In accordance with the analysis set forth in the preceding answer, the Commission concludes that it would be permissible for the AEF to provide complimentary registration to the ADEQ director, deputy directors and division chiefs provided that the value of entertainment does not exceed one hundred dollars ($100.00).  The Commission is of the opinion that the individuals in question do not constitute a specific governmental body or identifiable group of public servants and, therefore, the giving of complimentary registration to said individuals would need to be reported under the category for “other items.”

QUESTION #3:  
May the AEF provide complimentary registration to PCEC members and staff and ADEQ staff who are speakers/presenters in the normal function of their duties, and if so, how should such action be reported?

ANSWER 
Again, the Commission concludes that it would be permissible for the AEF to provide complimentary registration to PCEC members and staff and ADEQ staff who speak or make presentations at the annual convention and trade show as long as the value of the entertainment does not exceed one hundred dollars ($100.00) per person.  The giving of such complimentary registration should be reported under the category for “other items.”

QUESTION #4:  
May the AEF provide complimentary booth space at its trade show to state agencies and institutions of higher education, and if so, how should such action be reported?

ANSWER:  
It is the Commission’s understanding that various state agencies with regulatory authority set up booths at the trade show for purposes of disseminating information to members of the regulated community.  In such instances, the state agencies are, in essence, performing a service to trade show attendees.  The complimentary booth space would not need to be reported under Ark. Code Ann. § 21-8-604(b)(2)(A).

With respect to the giving of complimentary booth space to institutions of higher education, it is the Commission’s understanding that such institutions use the booth space to promote educational programs which may be of interest to trade show attendees.  On those facts, the Commission concludes that the giving of the complimentary booth space would not need to be reported under Ark. Code Ann. § 21-8-604(b)(2)(A).

QUESTION  
May the AEF provide discounted registration to ADEQ staff, and if so, how should such action be reported?

ANSWER:  
It would be permissible for the AEF to charge member rates for ADEQ staff whose registration is being paid for by the ADEQ from its education fund.  The discount would inure to the benefit of the State of Arkansas and would not need to be reported under Ark. Code Ann. § 21-8-604(b)(2)(A).

QUESTION #6:  
May the AEF provide recognition awards to legislators and/or state employees (actual value of less than $100) and complimentary registration (actual value of $310) to allow them to enter the convention facility in order to receive their awards, and if so, how should such action be reported?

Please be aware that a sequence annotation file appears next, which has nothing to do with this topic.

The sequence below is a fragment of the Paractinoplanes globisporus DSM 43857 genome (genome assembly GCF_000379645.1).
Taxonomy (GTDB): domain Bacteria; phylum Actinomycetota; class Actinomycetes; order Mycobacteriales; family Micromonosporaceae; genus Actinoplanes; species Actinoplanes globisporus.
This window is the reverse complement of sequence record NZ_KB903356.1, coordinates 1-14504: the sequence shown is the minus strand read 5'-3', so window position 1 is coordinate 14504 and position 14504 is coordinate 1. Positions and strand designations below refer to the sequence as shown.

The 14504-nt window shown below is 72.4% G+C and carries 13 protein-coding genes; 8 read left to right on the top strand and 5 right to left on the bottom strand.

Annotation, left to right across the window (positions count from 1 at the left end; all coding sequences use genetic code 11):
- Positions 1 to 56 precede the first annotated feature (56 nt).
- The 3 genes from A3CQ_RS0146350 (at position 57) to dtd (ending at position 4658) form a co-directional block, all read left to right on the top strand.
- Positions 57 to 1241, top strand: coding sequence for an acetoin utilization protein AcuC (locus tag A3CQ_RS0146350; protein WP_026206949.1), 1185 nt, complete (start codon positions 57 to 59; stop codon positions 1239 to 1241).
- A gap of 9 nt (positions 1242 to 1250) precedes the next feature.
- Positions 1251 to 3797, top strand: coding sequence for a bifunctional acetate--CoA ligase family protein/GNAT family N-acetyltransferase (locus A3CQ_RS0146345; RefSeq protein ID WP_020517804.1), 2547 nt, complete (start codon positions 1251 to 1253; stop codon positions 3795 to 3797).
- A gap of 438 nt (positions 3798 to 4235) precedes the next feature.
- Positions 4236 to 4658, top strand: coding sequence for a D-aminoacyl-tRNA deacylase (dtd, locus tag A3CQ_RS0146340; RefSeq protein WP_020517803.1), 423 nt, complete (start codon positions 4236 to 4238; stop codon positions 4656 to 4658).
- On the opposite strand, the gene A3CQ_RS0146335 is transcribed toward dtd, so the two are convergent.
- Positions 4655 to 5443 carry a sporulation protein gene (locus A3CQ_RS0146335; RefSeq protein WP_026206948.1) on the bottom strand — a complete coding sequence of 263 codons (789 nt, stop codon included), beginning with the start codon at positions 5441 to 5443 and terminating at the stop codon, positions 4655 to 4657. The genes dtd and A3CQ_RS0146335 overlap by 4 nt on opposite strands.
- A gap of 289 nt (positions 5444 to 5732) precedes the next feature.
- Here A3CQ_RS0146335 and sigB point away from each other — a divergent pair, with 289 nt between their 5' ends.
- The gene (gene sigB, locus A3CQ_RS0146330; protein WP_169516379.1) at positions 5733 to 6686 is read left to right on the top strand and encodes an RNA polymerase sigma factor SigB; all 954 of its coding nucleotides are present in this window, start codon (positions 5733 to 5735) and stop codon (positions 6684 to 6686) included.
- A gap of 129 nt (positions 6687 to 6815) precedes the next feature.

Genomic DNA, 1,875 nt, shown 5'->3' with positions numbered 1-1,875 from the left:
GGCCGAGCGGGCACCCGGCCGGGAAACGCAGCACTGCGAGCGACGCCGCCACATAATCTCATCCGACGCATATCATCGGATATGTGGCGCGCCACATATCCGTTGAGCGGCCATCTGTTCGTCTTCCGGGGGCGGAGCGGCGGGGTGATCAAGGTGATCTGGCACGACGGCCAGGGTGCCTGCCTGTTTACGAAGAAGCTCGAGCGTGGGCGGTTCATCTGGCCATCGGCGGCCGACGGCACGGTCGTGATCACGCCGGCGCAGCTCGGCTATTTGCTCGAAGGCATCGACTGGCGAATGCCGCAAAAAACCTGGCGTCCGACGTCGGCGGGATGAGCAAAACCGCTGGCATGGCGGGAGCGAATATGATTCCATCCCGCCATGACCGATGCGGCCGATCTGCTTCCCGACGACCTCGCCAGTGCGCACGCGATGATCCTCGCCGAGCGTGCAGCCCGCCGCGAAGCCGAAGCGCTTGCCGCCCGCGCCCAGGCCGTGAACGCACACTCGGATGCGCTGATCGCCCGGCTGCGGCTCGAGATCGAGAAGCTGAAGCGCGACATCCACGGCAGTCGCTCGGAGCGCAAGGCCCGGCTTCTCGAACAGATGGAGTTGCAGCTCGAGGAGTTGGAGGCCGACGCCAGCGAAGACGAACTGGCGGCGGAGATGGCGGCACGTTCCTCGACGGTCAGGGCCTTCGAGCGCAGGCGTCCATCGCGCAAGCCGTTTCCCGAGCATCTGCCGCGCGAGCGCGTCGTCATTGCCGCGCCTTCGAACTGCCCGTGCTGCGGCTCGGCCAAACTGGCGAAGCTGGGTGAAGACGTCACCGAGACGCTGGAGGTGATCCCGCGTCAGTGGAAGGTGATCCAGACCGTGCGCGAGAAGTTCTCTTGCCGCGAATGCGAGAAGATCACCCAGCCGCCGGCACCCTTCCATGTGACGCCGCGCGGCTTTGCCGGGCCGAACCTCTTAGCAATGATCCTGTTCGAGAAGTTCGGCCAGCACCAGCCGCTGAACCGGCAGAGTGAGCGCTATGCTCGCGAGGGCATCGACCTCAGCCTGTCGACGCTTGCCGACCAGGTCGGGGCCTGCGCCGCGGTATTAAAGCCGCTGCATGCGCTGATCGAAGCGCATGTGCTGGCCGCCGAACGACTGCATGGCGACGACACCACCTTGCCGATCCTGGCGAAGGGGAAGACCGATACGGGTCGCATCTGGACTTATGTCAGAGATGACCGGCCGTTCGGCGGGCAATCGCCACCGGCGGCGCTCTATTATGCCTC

ANSWER:  
As recognized in Advisory Opinion No. 99-EC-007, it is permissible for a public servant to receive an item conferred to show appreciation for the public servant’s job performance so long as the item is not worth more than one hundred dollars ($100.00).  Accordingly, a legislator or state employee would be allowed to receive a recognition award and complimentary registration to the annual convention and trade show provided the value of the award and entertainment portion of the event did not exceed one hundred dollars ($100.00).[3]

This advisory opinion is being used by the Commission pursuant to Ark. Code Ann. § 7-6-217(g)(2).


Graham F. Sloan
Chief Counsel
 


[1]   The Commission recently discussed special events in Advisory Opinion No. 99-EC-008.  As recognized in that opinion, a specific governmental body or identifiable group of public servants must be invited to an event in order for that event to qualify for the special exception.

[2]   Pursuant to this section, lobbyist activity reports must contain an itemized listing of each:

(i)                  Gift given to a public servant or on behalf of a public servant;
(ii)
                 Payment for food, lodging or travel in excess of forty dollars ($40.00) on behalf of a public servant; and
(iii)
               Any other item paid or given to a public servant or on behalf of the public servant, except for campaign contributions, having a value in excess of forty dollars ($40.00) unless consideration of equal or greater value has been given therefor. 

As previously mentioned, complimentary registration to the AEF’s annual convention and trade show represents the giving of food, information, and entertainment.  The Commission concludes that same should be reported under the third category as other items paid or given to or on behalf of a public servant. 

[3]   It must be noted, however, that Ark. Code Ann. § 5-52-108 prohibits a member of the General Assembly from soliciting or accepting compensation for speeches or other appearances, unless the appearance in made in the normal course of business in his or her private occupation.